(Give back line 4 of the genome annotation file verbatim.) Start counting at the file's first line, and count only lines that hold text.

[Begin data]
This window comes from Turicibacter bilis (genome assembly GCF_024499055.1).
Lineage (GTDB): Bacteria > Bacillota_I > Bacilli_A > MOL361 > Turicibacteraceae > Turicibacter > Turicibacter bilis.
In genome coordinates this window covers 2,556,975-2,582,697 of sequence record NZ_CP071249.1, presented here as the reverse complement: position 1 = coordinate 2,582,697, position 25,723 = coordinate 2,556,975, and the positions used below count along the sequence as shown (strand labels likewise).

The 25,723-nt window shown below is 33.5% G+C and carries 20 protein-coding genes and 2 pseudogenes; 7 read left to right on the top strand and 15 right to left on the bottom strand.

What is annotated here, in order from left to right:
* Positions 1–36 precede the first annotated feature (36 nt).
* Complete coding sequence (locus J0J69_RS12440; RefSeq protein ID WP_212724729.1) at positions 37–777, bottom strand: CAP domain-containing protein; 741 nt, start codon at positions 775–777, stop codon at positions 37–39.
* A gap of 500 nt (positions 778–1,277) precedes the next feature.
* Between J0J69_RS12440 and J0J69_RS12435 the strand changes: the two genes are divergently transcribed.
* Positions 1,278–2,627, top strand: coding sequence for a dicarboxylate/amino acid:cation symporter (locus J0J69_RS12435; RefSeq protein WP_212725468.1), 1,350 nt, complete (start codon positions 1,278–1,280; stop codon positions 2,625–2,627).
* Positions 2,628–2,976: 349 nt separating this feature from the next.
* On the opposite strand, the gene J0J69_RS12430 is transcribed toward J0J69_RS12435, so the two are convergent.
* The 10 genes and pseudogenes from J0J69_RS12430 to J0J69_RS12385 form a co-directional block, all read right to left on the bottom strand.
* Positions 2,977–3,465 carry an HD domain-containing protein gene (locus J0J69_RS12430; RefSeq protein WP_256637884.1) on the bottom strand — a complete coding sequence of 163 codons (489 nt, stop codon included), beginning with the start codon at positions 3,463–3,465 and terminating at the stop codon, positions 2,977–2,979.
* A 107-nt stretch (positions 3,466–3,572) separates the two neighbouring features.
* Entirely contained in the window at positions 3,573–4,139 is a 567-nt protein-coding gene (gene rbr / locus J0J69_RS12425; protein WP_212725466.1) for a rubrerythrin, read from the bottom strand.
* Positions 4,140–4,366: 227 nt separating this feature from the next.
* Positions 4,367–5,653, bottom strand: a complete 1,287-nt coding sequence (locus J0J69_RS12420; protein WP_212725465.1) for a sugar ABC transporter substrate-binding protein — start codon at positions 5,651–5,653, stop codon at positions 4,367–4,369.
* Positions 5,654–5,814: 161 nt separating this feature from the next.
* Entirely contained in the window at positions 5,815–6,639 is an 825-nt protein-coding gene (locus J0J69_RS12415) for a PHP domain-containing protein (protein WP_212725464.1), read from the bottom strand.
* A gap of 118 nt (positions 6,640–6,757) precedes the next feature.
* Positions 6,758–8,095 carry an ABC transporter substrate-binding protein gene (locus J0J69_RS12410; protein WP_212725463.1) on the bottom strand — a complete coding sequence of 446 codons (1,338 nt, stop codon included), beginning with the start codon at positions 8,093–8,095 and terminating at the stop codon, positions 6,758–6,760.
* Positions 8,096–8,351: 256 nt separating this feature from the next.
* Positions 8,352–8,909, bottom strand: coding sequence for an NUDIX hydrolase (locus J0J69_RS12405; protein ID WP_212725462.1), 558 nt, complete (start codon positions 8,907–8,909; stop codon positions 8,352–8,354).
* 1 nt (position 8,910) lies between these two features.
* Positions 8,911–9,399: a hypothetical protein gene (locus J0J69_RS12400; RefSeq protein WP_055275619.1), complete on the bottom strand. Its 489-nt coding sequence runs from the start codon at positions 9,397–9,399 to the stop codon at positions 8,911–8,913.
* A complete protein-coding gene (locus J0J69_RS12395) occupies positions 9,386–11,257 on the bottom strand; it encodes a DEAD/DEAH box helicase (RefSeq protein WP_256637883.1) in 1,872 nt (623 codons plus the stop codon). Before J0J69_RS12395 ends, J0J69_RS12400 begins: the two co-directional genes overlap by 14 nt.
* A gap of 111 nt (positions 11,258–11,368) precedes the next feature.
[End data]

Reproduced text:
The 25,723-nt window shown below is 33.5% G+C and carries 20 protein-coding genes and 2 pseudogenes; 7 read left to right on the top strand and 15 right to left on the bottom strand.